A federal judge in Nevada threw out a lawsuit from President TrumpDonald TrumpOvernight Defense & National Security — The Pentagon's deadly mistake Overnight Energy & Environment — Presented by Climate Power — Interior returns BLM HQ to Washington France pulls ambassadors to US, Australia in protest of submarine deal MORE's campaign challenging the state's expansion of mail-in voting amid the coronavirus pandemic.
Judge James Mahan dismissed the case on Friday, ruling that the campaign's list of potential harms from the new Nevada law were overly speculative and amounted to little more than policy disagreements with state officials.
"Although they purport to allege constitutional harms that go beyond these policy disagreements, at this juncture, plaintiffs’ allegations remain just that," wrote Mahan, who was appointed to the federal district court in Nevada by former President George W. Bush.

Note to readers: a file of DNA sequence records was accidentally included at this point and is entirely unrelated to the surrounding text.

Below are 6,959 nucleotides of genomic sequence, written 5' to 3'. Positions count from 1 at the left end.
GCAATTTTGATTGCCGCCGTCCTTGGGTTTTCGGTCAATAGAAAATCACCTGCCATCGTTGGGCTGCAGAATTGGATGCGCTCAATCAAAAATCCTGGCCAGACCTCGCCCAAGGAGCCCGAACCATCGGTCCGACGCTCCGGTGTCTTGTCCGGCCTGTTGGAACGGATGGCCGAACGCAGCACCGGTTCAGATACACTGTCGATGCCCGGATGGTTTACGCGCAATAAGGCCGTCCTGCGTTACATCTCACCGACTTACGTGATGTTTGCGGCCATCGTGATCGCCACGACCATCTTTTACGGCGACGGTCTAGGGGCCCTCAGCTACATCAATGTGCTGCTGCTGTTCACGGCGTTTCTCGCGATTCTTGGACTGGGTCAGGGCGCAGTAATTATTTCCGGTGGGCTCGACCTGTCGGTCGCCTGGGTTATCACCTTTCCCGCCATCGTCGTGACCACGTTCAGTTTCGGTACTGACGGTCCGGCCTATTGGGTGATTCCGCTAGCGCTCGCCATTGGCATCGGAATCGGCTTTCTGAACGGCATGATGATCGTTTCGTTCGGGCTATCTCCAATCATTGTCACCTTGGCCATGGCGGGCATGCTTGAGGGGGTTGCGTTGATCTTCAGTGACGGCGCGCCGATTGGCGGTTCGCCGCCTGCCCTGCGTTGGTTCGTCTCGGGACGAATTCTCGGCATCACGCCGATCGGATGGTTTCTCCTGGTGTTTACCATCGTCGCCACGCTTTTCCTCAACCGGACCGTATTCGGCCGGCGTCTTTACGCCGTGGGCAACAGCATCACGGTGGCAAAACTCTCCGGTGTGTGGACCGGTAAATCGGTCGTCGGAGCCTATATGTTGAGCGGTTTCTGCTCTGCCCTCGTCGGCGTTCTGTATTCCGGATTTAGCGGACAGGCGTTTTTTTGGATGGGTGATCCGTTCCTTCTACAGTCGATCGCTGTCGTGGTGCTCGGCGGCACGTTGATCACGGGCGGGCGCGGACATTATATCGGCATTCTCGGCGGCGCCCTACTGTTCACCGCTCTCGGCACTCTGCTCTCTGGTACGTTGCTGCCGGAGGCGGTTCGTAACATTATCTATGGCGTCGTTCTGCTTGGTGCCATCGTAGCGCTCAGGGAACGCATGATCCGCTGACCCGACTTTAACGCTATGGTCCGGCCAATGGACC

The Nevada secretary of state's office declined a request for comment.
Nevada passed a law last month requiring mail-in ballots to be sent to all active voters and for ballots to be accepted up to three days after Election Day.
The Trump campaign — along with the Republican National Committee and the Nevada GOP — quickly sued the secretary of state, tasked with carrying out the new requirements, arguing that the expansion of mail-in ballots would increase voter fraud and cause confusion among residents.
But Mahan said in his decision Friday that the allegations weren't sufficient to sustain the lawsuit.
"Even if accepted as true, plaintiffs’ pleadings allude to vote dilution that is impermissibly generalized," Mahan wrote. "Plaintiffs never describe how their member voters will be harmed by vote dilution where other voters will not."
A lawyer for the Trump campaign did not respond when asked for comment.
—Updated at 6:07 p.m.